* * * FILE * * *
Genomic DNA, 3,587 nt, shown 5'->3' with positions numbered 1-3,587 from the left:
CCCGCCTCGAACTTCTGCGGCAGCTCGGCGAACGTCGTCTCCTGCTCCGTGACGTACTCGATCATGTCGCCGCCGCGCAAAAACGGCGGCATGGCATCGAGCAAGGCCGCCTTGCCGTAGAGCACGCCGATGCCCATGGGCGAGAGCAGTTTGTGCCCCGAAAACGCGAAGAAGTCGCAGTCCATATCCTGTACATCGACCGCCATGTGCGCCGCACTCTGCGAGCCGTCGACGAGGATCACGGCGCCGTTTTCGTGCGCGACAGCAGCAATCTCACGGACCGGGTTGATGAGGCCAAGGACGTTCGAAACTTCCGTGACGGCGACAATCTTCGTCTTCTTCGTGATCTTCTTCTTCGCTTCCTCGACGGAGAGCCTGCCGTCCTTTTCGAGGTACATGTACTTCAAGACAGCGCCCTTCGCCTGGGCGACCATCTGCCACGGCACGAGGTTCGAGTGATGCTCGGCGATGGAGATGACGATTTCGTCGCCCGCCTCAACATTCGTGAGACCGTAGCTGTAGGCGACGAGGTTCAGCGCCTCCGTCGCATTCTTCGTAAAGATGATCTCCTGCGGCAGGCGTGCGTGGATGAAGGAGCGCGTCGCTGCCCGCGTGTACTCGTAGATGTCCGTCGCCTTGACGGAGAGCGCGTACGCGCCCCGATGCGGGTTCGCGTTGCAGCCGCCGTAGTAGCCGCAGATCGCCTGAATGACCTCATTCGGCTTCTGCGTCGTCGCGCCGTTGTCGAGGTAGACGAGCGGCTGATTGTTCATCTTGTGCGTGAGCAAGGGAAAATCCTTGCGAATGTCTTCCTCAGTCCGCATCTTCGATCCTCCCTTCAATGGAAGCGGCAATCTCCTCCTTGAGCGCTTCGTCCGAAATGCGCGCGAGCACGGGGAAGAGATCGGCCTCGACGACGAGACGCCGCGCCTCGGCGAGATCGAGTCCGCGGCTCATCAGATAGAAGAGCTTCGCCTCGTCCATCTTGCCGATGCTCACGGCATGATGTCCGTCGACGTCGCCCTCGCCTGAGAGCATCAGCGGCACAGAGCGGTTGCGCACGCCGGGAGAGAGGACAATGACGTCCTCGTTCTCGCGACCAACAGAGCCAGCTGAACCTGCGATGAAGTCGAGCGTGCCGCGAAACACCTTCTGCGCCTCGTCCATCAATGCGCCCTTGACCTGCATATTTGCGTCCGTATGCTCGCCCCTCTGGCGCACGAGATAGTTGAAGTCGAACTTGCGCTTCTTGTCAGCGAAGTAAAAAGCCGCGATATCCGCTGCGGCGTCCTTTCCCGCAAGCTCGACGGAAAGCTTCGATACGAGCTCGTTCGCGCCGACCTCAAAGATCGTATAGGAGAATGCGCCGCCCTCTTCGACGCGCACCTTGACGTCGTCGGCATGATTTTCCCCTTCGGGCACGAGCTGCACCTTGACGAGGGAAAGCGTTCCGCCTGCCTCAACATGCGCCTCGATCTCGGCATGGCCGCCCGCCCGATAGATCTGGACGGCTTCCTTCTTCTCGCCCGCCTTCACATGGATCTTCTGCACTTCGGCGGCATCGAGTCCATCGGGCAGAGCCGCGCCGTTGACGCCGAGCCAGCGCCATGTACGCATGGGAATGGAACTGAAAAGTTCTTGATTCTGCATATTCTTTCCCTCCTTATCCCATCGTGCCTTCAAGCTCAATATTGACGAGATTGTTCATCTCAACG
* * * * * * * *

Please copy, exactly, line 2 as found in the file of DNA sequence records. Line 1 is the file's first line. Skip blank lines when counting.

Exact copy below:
CCCGCCTCGAACTTCTGCGGCAGCTCGGCGAACGTCGTCTCCTGCTCCGTGACGTACTCGATCATGTCGCCGCCGCGCAAAAACGGCGGCATGGCATCGAGCAAGGCCGCCTTGCCGTAGAGCACGCCGATGCCCATGGGCGAGAGCAGTTTGTGCCCCGAAAACGCGAAGAAGTCGCAGTCCATATCCTGTACATCGACCGCCATGTGCGCCGCACTCTGCGAGCCGTCGACGAGGATCACGGCGCCGTTTTCGTGCGCGACAGCAGCAATCTCACGGACCGGGTTGATGAGGCCAAGGACGTTCGAAACTTCCGTGACGGCGACAATCTTCGTCTTCTTCGTGATCTTCTTCTTCGCTTCCTCGACGGAGAGCCTGCCGTCCTTTTCGAGGTACATGTACTTCAAGACAGCGCCCTTCGCCTGGGCGACCATCTGCCACGGCACGAGGTTCGAGTGATGCTCGGCGATGGAGATGACGATTTCGTCGCCCGCCTCAACATTCGTGAGACCGTAGCTGTAGGCGACGAGGTTCAGCGCCTCCGTCGCATTCTTCGTAAAGATGATCTCCTGCGGCAGGCGTGCGTGGATGAAGGAGCGCGTCGCTGCCCGCGTGTACTCGTAGATGTCCGTCGCCTTGACGGAGAGCGCGTACGCGCCCCGATGCGGGTTCGCGTTGCAGCCGCCGTAGTAGCCGCAGATCGCCTGAATGACCTCATTCGGCTTCTGCGTCGTCGCGCCGTTGTCGAGGTAGACGAGCGGCTGATTGTTCATCTTGTGCGTGAGCAAGGGAAAATCCTTGCGAATGTCTTCCTCAGTCCGCATCTTCGATCCTCCCTTCAATGGAAGCGGCAATCTCCTCCTTGAGCGCTTCGTCCGAAATGCGCGCGAGCACGGGGAAGAGATCGGCCTCGACGACGAGACGCCGCGCCTCGGCGAGATCGAGTCCGCGGCTCATCAGATAGAAGAGCTTCGCCTCGTCCATCTTGCCGATGCTCACGGCATGATGTCCGTCGACGTCGCCCTCGCCTGAGAGCATCAGCGGCACAGAGCGGTTGCGCACGCCGGGAGAGAGGACAATGACGTCCTCGTTCTCGCGACCAACAGAGCCAGCTGAACCTGCGATGAAGTCGAGCGTGCCGCGAAACACCTTCTGCGCCTCGTCCATCAATGCGCCCTTGACCTGCATATTTGCGTCCGTATGCTCGCCCCTCTGGCGCACGAGATAGTTGAAGTCGAACTTGCGCTTCTTGTCAGCGAAGTAAAAAGCCGCGATATCCGCTGCGGCGTCCTTTCCCGCAAGCTCGACGGAAAGCTTCGATACGAGCTCGTTCGCGCCGACCTCAAAGATCGTATAGGAGAATGCGCCGCCCTCTTCGACGCGCACCTTGACGTCGTCGGCATGATTTTCCCCTTCGGGCACGAGCTGCACCTTGACGAGGGAAAGCGTTCCGCCTGCCTCAACATGCGCCTCGATCTCGGCATGGCCGCCCGCCCGATAGATCTGGACGGCTTCCTTCTTCTCGCCCGCCTTCACATGGATCTTCTGCACTTCGGCGGCATCGAGTCCATCGGGCAGAGCCGCGCCGTTGACGCCGAGCCAGCGCCATGTACGCATGGGAATGGAACTGAAAAGTTCTTGATTCTGCATATTCTTTCCCTCCTTATCCCATCGTGCCTTCAAGCTCAATATTGACGAGATTGTTCATCTCAACG